These explanations are not mutually exclusive, of course. It may be that Republican legislators misjudged the preferences of their base, and that support for the legislation was buoyed both by ideological commitment and donor pressure. It is easy to imagine that the motivation to pass the TCJA was strengthened precisely because the legislators’ ideological views and perceived self-interest coincided.
Given the deeply polarized political context, the TCJA is unlikely to shift many voters from their partisan camps. Voters are also highly unlikely to respond to any small increases they see in their take-home pay. If the TCJA has a stimulative effect on the economy as a whole, it will be small and the electoral benefit will be negligible in the midterm election. The evidence suggests it could be fruitful for Democrats to capitalize on opposition to the TCJA to mobilize their base. But on balance, it is unlikely that party leaders will avail themselves of that political opportunity to the extent Republicans did in their 2010 response to the Affordable Care Act. In the longer term, the TCJA funnels substantial resources to the Republican Party’s donor class, a process that will plausibly make American politics even more oligarchic.
Appendix: Surveys cited
|Source||Survey Start Date|
|ABC News / Washington Post||9/18/2017|
|ABC News / Washington Post||9/26/2017|
|CNN / SSRS||10/12/2017|
|CNN / SSRS||11/2/2017|
|CNN / SSRS||12/14/2017|
|NBC News / WSJ||12/17/2017|
|NBC News / WSJ||1/18/2018|
|NBC News / WSJ||4/8/2018|
|NPR / PBS||1/8/2018|
|Public Policy Polling||3/23/2018|
- The far more substantial effect of the TCJA on middle-class households is the repeal of the Affordable Care Act’s individual mandate. The change is projected to result in 4 million Americans losing health insurance by 2019, even though voters will still face a tax penalty for failing to obtain health insurance in 2018. Insured Americans can expect premiums to increase by about 10 percent a year. But these costs will mostly not be felt until after Election Day.
- Nonetheless, some researchers include an economic indicator in their midterm election forecasts.
- Of course, some people do switch parties, but this is often in response to policy changes that activate extremely deeply held social identities, like race and ethnicity. For instance, the Democratic Party saw a 17 percentage point drop among white voters in the American South between 1958 and 1980, a period in which national party leaders came to support Civil Rights. There is some partisan switching today, likely driven by changing party commitments regarding race and immigration. Between 2011 and 2017, an estimated 5 percent of voters switched their partisan affiliation from one major party to the other.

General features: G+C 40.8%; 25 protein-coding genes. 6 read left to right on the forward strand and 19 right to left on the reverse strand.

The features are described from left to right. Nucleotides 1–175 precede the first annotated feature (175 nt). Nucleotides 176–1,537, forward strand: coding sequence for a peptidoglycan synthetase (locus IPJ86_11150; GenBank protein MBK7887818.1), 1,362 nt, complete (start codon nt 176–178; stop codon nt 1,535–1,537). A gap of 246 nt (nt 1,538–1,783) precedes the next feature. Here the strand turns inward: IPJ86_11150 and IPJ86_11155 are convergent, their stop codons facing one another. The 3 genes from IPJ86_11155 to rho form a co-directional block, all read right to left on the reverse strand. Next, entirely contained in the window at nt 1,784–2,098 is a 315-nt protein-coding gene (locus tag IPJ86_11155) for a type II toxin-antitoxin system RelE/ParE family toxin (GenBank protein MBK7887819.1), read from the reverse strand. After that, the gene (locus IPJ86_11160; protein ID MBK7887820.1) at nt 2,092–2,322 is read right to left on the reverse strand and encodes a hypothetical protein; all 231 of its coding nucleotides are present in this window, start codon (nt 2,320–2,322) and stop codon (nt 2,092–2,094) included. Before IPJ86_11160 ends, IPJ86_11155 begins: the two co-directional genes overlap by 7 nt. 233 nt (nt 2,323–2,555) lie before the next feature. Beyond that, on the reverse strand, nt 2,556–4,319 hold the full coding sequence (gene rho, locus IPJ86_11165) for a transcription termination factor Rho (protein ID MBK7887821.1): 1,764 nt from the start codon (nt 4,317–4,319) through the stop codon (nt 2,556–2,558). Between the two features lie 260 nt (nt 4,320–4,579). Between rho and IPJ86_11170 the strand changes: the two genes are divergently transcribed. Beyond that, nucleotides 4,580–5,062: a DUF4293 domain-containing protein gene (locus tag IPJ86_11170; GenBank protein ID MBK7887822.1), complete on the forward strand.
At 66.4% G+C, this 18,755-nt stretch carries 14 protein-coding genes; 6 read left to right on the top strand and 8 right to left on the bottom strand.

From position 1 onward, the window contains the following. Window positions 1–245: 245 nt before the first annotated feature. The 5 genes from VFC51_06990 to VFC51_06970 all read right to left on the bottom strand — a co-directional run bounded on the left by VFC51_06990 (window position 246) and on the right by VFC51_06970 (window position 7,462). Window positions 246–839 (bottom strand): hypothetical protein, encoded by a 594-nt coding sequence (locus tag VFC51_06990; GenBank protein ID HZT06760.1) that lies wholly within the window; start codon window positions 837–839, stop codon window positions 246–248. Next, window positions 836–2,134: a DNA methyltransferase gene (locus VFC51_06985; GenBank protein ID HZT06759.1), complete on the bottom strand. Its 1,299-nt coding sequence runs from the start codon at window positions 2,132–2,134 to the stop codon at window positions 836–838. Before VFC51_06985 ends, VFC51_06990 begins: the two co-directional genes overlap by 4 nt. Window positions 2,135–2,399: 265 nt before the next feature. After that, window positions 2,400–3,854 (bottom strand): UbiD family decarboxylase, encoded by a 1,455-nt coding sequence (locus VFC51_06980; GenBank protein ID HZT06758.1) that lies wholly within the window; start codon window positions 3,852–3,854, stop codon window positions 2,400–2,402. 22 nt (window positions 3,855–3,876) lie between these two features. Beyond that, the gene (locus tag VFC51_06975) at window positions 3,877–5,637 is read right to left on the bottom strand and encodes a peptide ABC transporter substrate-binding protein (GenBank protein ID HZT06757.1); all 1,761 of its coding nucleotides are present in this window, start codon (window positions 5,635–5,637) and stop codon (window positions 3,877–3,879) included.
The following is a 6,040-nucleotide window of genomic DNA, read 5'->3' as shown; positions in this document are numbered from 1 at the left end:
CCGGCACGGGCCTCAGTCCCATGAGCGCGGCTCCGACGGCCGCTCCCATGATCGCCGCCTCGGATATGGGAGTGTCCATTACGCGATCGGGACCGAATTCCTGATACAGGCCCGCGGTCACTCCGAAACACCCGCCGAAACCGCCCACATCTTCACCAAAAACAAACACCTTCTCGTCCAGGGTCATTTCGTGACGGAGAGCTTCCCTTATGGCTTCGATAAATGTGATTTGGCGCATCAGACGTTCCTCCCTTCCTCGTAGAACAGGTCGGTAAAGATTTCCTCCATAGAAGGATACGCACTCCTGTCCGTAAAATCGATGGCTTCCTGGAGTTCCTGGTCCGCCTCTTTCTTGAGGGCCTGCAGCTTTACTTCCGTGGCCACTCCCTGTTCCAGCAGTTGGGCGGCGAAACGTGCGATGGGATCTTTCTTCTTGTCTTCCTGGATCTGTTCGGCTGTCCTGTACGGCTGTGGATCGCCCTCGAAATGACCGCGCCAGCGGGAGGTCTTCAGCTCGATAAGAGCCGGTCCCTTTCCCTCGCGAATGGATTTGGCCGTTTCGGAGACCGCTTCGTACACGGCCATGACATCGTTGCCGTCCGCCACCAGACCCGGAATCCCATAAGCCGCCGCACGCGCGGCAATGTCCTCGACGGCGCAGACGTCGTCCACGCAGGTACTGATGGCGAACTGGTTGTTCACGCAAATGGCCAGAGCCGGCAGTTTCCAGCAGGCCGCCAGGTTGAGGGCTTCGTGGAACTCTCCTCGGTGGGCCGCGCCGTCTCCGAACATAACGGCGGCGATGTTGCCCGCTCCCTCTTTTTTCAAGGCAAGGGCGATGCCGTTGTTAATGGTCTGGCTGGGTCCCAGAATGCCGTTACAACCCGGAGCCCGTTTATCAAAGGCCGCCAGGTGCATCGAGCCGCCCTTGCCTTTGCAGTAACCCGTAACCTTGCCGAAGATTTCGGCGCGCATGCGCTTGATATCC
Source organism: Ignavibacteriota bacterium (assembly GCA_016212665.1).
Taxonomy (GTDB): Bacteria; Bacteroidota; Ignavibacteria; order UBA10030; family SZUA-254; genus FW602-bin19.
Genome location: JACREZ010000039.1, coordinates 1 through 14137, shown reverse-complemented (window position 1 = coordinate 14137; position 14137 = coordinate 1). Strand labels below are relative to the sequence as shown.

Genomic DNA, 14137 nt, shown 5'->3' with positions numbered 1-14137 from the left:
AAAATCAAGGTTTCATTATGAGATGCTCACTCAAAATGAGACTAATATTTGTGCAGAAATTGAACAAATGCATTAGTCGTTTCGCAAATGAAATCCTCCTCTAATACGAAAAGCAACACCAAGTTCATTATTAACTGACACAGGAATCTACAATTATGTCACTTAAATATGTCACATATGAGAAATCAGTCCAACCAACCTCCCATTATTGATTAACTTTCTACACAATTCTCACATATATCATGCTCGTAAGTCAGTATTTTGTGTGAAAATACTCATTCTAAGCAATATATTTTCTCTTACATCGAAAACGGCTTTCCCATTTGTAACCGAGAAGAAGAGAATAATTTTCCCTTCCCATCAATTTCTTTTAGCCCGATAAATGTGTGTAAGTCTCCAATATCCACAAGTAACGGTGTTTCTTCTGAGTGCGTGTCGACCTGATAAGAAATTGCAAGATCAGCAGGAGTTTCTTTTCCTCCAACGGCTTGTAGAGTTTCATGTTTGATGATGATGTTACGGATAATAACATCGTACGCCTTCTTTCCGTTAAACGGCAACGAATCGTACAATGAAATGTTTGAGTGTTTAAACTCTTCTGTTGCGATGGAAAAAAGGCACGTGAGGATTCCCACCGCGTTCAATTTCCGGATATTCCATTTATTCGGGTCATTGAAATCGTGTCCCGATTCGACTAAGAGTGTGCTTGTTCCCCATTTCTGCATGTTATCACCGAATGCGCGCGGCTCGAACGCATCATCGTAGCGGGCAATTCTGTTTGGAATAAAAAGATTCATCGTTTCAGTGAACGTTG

- The survey trends reported here are based on the author’s compilation of 56 survey questions asked about the TCJA and its legislative precursors in 36 nationally representative polls conducted by fifteen major survey organizations between September 2017 and May 2018.
- These results include polls from different survey organizations that use somewhat variable question wording, such as asking respondents if they “support/oppose” or “approve/disapprove” or “favor/oppose” the legislation.
- This calculation from Nyhan et al. is based on the counterfactual premise of more Democrats in competitive districts voting “no” and therefore performing as well as the Democrats who did vote no. There are important limits to this counterfactual, however, because – as the authors point out: “The real political world is more dynamic. We have no way of knowing, for example, whether more Democratic dissent in the House would have doomed the health care bill and thereby led voters to see the Obama presidency and Democratic Congress as failures. It is also possible that the failure of health care reform would have demobilized some Democratic donors, interest groups, and voters in 2010.”
- For instance, wealthy conservatives have invested in party-like organizations that engage in policymaking, advocacy, and voter contact operations, and operate on a scale similar to the Republican Party. The electoral impact of such enormous investments in an independent political infrastructure is likely to be sizeable over the long term.